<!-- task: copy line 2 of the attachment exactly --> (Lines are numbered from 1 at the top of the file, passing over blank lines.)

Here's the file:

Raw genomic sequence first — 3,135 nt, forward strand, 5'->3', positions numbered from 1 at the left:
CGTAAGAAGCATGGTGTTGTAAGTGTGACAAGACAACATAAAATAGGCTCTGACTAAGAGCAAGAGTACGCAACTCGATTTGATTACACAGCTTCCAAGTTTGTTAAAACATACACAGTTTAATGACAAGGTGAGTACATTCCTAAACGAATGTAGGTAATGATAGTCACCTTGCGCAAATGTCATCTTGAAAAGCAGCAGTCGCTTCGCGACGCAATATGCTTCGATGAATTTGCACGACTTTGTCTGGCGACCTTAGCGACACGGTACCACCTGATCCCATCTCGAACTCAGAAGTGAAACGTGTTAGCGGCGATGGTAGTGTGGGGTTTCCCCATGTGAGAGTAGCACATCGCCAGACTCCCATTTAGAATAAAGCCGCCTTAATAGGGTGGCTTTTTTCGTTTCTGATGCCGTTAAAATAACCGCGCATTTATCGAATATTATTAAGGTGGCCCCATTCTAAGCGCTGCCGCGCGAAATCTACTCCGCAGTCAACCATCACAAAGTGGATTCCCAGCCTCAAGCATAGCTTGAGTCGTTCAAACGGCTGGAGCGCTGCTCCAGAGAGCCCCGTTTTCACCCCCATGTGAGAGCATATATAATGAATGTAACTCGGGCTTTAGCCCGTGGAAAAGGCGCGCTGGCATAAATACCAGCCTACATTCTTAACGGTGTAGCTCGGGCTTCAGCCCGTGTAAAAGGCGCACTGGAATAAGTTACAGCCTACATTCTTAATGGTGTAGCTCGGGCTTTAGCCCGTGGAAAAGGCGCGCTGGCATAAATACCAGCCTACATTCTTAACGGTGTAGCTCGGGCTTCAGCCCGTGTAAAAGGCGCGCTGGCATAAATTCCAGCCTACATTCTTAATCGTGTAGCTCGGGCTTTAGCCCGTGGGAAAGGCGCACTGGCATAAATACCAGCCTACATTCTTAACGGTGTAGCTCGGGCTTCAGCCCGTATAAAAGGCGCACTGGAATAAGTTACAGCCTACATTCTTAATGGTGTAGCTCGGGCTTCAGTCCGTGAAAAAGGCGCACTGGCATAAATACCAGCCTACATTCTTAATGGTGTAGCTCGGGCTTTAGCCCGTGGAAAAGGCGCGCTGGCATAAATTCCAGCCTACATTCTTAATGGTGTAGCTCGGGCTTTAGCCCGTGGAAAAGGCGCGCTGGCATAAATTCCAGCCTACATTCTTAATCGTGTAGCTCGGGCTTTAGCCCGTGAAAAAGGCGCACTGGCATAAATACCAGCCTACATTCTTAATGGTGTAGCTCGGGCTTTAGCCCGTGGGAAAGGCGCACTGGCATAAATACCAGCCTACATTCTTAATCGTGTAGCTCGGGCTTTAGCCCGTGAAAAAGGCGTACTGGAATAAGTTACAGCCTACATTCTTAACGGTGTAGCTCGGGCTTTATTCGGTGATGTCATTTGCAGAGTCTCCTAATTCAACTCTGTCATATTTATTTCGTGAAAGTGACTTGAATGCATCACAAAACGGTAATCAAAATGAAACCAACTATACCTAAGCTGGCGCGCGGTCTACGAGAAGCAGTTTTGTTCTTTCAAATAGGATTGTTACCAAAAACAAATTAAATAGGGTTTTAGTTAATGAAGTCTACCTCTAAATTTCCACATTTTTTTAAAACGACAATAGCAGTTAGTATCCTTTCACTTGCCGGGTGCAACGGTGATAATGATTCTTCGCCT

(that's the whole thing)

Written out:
CGTAAGAAGCATGGTGTTGTAAGTGTGACAAGACAACATAAAATAGGCTCTGACTAAGAGCAAGAGTACGCAACTCGATTTGATTACACAGCTTCCAAGTTTGTTAAAACATACACAGTTTAATGACAAGGTGAGTACATTCCTAAACGAATGTAGGTAATGATAGTCACCTTGCGCAAATGTCATCTTGAAAAGCAGCAGTCGCTTCGCGACGCAATATGCTTCGATGAATTTGCACGACTTTGTCTGGCGACCTTAGCGACACGGTACCACCTGATCCCATCTCGAACTCAGAAGTGAAACGTGTTAGCGGCGATGGTAGTGTGGGGTTTCCCCATGTGAGAGTAGCACATCGCCAGACTCCCATTTAGAATAAAGCCGCCTTAATAGGGTGGCTTTTTTCGTTTCTGATGCCGTTAAAATAACCGCGCATTTATCGAATATTATTAAGGTGGCCCCATTCTAAGCGCTGCCGCGCGAAATCTACTCCGCAGTCAACCATCACAAAGTGGATTCCCAGCCTCAAGCATAGCTTGAGTCGTTCAAACGGCTGGAGCGCTGCTCCAGAGAGCCCCGTTTTCACCCCCATGTGAGAGCATATATAATGAATGTAACTCGGGCTTTAGCCCGTGGAAAAGGCGCGCTGGCATAAATACCAGCCTACATTCTTAACGGTGTAGCTCGGGCTTCAGCCCGTGTAAAAGGCGCACTGGAATAAGTTACAGCCTACATTCTTAATGGTGTAGCTCGGGCTTTAGCCCGTGGAAAAGGCGCGCTGGCATAAATACCAGCCTACATTCTTAACGGTGTAGCTCGGGCTTCAGCCCGTGTAAAAGGCGCGCTGGCATAAATTCCAGCCTACATTCTTAATCGTGTAGCTCGGGCTTTAGCCCGTGGGAAAGGCGCACTGGCATAAATACCAGCCTACATTCTTAACGGTGTAGCTCGGGCTTCAGCCCGTATAAAAGGCGCACTGGAATAAGTTACAGCCTACATTCTTAATGGTGTAGCTCGGGCTTCAGTCCGTGAAAAAGGCGCACTGGCATAAATACCAGCCTACATTCTTAATGGTGTAGCTCGGGCTTTAGCCCGTGGAAAAGGCGCGCTGGCATAAATTCCAGCCTACATTCTTAATGGTGTAGCTCGGGCTTTAGCCCGTGGAAAAGGCGCGCTGGCATAAATTCCAGCCTACATTCTTAATCGTGTAGCTCGGGCTTTAGCCCGTGAAAAAGGCGCACTGGCATAAATACCAGCCTACATTCTTAATGGTGTAGCTCGGGCTTTAGCCCGTGGGAAAGGCGCACTGGCATAAATACCAGCCTACATTCTTAATCGTGTAGCTCGGGCTTTAGCCCGTGAAAAAGGCGTACTGGAATAAGTTACAGCCTACATTCTTAACGGTGTAGCTCGGGCTTTATTCGGTGATGTCATTTGCAGAGTCTCCTAATTCAACTCTGTCATATTTATTTCGTGAAAGTGACTTGAATGCATCACAAAACGGTAATCAAAATGAAACCAACTATACCTAAGCTGGCGCGCGGTCTACGAGAAGCAGTTTTGTTCTTTCAAATAGGATTGTTACCAAAAACAAATTAAATAGGGTTTTAGTTAATGAAGTCTACCTCTAAATTTCCACATTTTTTTAAAACGACAATAGCAGTTAGTATCCTTTCACTTGCCGGGTGCAACGGTGATAATGATTCTTCGCCT